21 Review [Uricosuric agent]. 2008

Ohno, Iwao. ·Division of Kidney and Hypertension, Department of Internal Medicine, Jikei University School of Medicine. ·Nihon Rinsho · Pubmed #18409525.

ABSTRACT: Urate lowering treatment is indicated in patients with recurrent acute attacks, tophi, gouty arthropathy, radiographic changes of gout, multiple joint involvement, or associated uric acid nephrolithiasis. Uricosuric agents like benzbromarone and probenecid are very useful to treat hyperuricemia as well as allopurinol (xanthine oxidase inhibitor). Uricosuric agents act the urate lowering effect through blocking the URAT1, an urate transporter, in brush border of renal proximal tubular cells. In order to avoid the nephrotoxicity and urolithiasis due to increasing of urinary urate excretion by using uricosuric agents, the proper urinary tract management (enough urine volume and correction of aciduria) should be performed.

22 Review [Practical strategies for lifestyle modification in people with hyperuricemia and gout treatment through diet, physical activity, and reduced alcohol consumption]. 2008

Mineo, Ikuo / Kamiya, Hiroki / Tsukuda, Akiko. ·Department of Internal Medicine, Izumiotsu Municipal Hospital. ·Nihon Rinsho · Pubmed #18409524.

ABSTRACT: There has been an explosive increase in the prevalence of hyperuricemia and gout in Japan, suggesting the recent lifestyle change may be a key factor leading to this pathophysiological condition. In addition, people with hyperuricemia are often associated with various morbid conditions constituting the metabolic syndrome, such as abdominal obesity, hypertension, dyslipidemia and impaired glucose tolerance. Therefore, healthy lifestyle interventions would be a basic therapeutic approach not only to hyperuricemia but to metabolic syndrome, though it is not easy to promote behaviour changes. This review focuses on strategies for lifestyle intervention for clinical practice, including how we advise patients on appropriate diets, physical activity and alcoholic beverage consumption.

23 Review [Establishment of therapeutic goal and plan of gout and asymptomatic hyperuricemia]. 2008

Fujimori, Shin. ·Department of Internal Medicine, Teikyo University School of Medicine. ·Nihon Rinsho · Pubmed #18409523.

ABSTRACT: Gout is a crystal deposition disease. European and Japanese guidelines of management for gout recommend that serum urate concentration should be maintained below 6.0 mg/dL to promote crystal dissolution leading to prevention of recurrent gouty attack. Although allopurinol is recommended to be an adequate drug for urate lowering therapy in all gouty patients by European guideline, it is desirable that allopurinol is indicated in patients with overproduction type and benzbromarone in patients with underexcretion type, recommended by Japanese guideline. Asymptomatic hyperuricemia dose not equate to gout. As there is no evidence to support treatment of isolated hyperuricemia with urate lowering therapy currently, it is difficult to establish lowering goal of serum urate level in patients with asymptomatic hyperuricemia. Advice regarding lifestyle and treatment of associated comorbidity should be preferred to urate lowering therapy. However, urate lowering therapy may be indicated in high risk patients with hyperuricemia who are suffered from hypertension, diabetes mellitus, ischemic heart disease and renal insufficiency.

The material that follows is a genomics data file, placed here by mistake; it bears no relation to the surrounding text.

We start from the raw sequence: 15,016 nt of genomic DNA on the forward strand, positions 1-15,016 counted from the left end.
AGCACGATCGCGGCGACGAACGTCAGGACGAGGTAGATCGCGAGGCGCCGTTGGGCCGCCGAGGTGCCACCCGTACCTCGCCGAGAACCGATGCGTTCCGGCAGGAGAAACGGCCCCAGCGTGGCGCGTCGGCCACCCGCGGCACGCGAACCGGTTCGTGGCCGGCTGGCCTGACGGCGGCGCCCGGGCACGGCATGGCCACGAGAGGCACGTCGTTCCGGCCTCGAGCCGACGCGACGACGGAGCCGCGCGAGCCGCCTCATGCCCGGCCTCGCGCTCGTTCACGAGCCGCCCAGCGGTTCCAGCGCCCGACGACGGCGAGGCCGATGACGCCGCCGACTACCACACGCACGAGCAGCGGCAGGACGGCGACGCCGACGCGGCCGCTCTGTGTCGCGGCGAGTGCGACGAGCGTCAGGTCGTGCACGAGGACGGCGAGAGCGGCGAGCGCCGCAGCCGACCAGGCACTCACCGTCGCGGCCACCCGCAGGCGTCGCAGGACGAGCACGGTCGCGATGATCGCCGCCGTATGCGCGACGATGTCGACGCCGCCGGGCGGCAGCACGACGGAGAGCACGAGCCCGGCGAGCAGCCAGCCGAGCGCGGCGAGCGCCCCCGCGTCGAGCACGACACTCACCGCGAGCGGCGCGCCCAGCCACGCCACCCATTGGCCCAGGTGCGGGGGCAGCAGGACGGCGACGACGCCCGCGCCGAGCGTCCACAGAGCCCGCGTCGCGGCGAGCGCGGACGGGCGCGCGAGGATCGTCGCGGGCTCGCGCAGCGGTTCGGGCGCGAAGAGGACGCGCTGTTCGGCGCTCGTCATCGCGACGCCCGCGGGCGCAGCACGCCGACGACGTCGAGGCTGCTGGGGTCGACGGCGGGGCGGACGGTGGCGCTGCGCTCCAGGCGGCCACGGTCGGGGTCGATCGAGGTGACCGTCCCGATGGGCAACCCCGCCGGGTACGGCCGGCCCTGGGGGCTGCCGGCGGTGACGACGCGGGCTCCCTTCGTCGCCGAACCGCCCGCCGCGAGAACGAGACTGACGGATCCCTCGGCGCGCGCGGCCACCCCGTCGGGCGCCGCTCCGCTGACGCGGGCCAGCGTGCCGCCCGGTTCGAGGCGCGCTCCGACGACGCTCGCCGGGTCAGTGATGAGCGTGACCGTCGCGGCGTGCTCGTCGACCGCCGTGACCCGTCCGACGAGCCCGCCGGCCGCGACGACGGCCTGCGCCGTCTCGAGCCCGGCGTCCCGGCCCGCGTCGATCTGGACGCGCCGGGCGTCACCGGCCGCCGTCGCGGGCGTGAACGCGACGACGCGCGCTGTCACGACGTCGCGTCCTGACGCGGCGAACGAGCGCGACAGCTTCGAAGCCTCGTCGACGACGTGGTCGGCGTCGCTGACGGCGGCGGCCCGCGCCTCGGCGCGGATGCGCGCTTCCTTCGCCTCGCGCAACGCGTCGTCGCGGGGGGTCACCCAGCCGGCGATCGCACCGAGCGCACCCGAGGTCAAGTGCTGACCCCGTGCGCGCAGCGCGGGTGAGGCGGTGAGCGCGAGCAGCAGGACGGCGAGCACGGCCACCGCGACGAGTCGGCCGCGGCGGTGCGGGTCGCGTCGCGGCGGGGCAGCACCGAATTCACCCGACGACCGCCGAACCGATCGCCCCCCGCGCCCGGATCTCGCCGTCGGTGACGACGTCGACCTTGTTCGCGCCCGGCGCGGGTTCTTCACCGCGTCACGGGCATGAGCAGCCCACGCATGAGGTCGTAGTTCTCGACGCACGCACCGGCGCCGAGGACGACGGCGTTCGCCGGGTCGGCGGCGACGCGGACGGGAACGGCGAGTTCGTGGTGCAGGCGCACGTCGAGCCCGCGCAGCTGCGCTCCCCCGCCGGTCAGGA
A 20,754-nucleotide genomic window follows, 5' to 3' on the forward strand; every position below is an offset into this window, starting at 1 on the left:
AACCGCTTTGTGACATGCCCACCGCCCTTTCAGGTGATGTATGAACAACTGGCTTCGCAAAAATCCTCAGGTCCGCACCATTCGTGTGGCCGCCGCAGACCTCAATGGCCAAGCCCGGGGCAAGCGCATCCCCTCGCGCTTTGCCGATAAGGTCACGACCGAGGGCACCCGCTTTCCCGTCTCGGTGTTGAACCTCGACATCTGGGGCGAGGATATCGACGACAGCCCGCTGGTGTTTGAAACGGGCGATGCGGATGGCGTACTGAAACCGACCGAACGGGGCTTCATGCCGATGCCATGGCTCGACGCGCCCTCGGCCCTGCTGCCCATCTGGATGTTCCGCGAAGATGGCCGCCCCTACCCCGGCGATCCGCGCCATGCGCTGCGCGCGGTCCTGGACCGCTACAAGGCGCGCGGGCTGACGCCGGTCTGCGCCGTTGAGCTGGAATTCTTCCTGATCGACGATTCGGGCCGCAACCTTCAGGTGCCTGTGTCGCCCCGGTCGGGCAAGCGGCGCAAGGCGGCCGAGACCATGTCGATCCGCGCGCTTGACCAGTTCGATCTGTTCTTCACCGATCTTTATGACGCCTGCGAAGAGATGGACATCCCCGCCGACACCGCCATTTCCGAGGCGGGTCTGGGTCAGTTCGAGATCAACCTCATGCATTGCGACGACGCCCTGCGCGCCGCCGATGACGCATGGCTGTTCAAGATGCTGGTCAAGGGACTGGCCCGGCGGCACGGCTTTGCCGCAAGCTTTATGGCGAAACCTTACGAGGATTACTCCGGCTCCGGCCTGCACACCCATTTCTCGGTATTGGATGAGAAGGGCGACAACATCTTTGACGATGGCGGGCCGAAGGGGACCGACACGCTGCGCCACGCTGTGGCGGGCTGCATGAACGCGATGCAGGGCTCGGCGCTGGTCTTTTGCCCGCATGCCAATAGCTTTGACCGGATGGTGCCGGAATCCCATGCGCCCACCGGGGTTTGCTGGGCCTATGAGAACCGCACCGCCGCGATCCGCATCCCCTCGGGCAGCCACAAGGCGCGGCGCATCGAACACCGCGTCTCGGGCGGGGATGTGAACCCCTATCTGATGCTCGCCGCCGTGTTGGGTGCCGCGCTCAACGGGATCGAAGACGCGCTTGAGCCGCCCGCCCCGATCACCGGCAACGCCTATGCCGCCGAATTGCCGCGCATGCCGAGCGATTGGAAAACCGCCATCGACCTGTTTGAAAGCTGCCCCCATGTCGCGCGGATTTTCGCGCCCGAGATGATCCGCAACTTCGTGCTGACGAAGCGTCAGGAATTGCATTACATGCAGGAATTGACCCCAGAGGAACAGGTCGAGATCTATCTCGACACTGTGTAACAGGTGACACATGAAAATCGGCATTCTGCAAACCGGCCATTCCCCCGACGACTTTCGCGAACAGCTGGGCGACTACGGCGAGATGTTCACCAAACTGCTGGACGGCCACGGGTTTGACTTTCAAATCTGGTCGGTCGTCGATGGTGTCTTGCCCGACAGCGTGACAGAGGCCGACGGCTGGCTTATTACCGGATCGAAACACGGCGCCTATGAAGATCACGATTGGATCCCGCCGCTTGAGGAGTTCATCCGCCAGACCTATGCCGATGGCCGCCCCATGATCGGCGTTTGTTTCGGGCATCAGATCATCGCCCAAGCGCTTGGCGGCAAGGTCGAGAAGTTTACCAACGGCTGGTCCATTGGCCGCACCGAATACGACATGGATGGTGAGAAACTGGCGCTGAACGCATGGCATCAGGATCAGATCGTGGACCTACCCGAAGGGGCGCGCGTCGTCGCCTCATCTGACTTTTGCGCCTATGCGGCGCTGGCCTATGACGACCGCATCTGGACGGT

24 Review [Urolithiasis and nephropathy complicated with gout]. 2008

Shimizu, Toru. ·Department of Rheumatology, Midorigaoka Hospital. ·Nihon Rinsho · Pubmed #18409521.

ABSTRACT: Urolithiasis is a clinically important complication of gout. For effective prevention of this complication, it is necessary to comprehend the factors known to be important in its development. Our analysis of stones in gout patients revealed that the incidence of common calcium salt stones was over 60%, while that of uric acid stones was only about 30%. This implies that the disruption of uric acid metabolism promotes not only uric acid stones but also calcium salt stones. Twenty-four per cent of gout patients showed acidic urine throughout the day. Urinary management, which consists of hydration and alkalization of urine, is indispensable along with control of the serum urate level in the treatment of gout.

25 Review [Tophaceous gout]. 2008

Moriwaki, Yuji. ·Division of Endocrinology and Metabolism, Department of Internal Medicine, Hyogo College of Medicine. ·Nihon Rinsho · Pubmed #18409520.

ABSTRACT: Identification of tophi indicates a definitive diagnosis of gout. However, recently they are rarely encountered. Tophi are most often seen in tissues that have a poor blood supply and low temperature, such as the ear helix and first MP joint. The nodules are yellowish-white, and non-tender, and range in size from 1 mm to 7 cm. Aspiration yields a chalky-like material that appears as needle-like crystals under light microscopy. In more advanced cases, tophi have a "punched-out" appearance with an "overhanging" margin on X-ray images. Differential diagnoses include rheumatoid nodules, xanthoma tuberosa, and CPPD crystal deposition diseases. Tophi respond well to anti-hyperuricemic therapy, during which they gradually decrease in size. However, a huge nodule may need to be surgically removed.